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Don’t Get Caught in the Everyday-Carry Trap

Updated on March 7, 2017
LJ Bonham profile image

LJ Bonham is an author, historian, hunter, and firearms enthusiast who lives in the Rocky Mountains.

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The Everyday Carry (EDC) concept began as a worthwhile idea: have basic survival gear on one’s person at all times. At first, this just meant a few things such as a pocket knife, cell phone, and especially one’s legal sidearm. Then things changed in regards to the gun, and a trap emerged for unsuspecting or novice licensed firearm carriers.

For Your Convenience

Handguns are uncomfortable and inconvenient to carry: steel just doesn’t conform to the human body, and it’s heavy. Authorized CCW people make a commitment when they decide to carry a sidearm; it’s serious business. The problem is, human nature intervened, and people looked for ways to make the EDC concept easier and less cumbersome.

A good EDC gun, the classic Colt Officers ACP.  Also makes a good backup companion paired with a full-sized M1911.
A good EDC gun, the classic Colt Officers ACP. Also makes a good backup companion paired with a full-sized M1911. | Source

Paradigm Shift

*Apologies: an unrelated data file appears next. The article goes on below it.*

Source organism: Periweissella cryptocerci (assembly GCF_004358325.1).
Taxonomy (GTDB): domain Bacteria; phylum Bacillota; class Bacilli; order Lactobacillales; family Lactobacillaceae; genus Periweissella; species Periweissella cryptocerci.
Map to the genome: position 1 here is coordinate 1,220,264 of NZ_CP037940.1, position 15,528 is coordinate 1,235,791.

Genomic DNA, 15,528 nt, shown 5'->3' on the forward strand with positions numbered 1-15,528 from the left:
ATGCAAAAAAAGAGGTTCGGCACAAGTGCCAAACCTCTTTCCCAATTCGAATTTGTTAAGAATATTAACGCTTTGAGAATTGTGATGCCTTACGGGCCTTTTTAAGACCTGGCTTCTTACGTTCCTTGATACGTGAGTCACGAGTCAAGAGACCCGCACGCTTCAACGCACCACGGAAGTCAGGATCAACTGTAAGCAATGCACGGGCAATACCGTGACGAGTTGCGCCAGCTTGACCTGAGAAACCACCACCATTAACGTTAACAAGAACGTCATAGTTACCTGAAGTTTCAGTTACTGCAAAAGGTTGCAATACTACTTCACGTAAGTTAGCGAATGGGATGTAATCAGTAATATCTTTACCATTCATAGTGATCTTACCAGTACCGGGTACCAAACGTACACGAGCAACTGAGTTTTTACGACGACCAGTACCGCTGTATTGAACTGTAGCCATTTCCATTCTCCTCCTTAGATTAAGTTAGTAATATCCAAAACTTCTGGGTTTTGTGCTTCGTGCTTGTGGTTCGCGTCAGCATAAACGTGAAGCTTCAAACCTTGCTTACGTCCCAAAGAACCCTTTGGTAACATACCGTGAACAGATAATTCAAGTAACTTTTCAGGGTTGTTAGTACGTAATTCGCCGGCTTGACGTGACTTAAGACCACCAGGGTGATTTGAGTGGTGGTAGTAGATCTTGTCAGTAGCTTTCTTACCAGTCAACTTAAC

Basic CCW doctrine changed during the last decade as more and more permittees adopted standard law enforcement practice. They now carry a backup weapon in case their primary handgun becomes inoperative. Almost overnight, the market demanded very small, light-weight backup handguns.

Ruger LCP, cal. .380 ACP.  One of the many new ultra-compact pistols on today's market.  A great backup gun, but with only a six round capacity and minimal sights, not the best choice for a protracted fire fight.
Ruger LCP, cal. .380 ACP. One of the many new ultra-compact pistols on today's market. A great backup gun, but with only a six round capacity and minimal sights, not the best choice for a protracted fire fight. | Source

It's Only Natural

This trend to smaller and smaller guns intersected with the natural desire for convenience, and far too many people now rely on an ultra-compact backup type gun. Advances in modern bullet design also fueled this trend as ammunition companies found ways to make what had been considered sub-standard calibers such the .380 and .32 ACP much more effective, which made the new small guns even more attractive.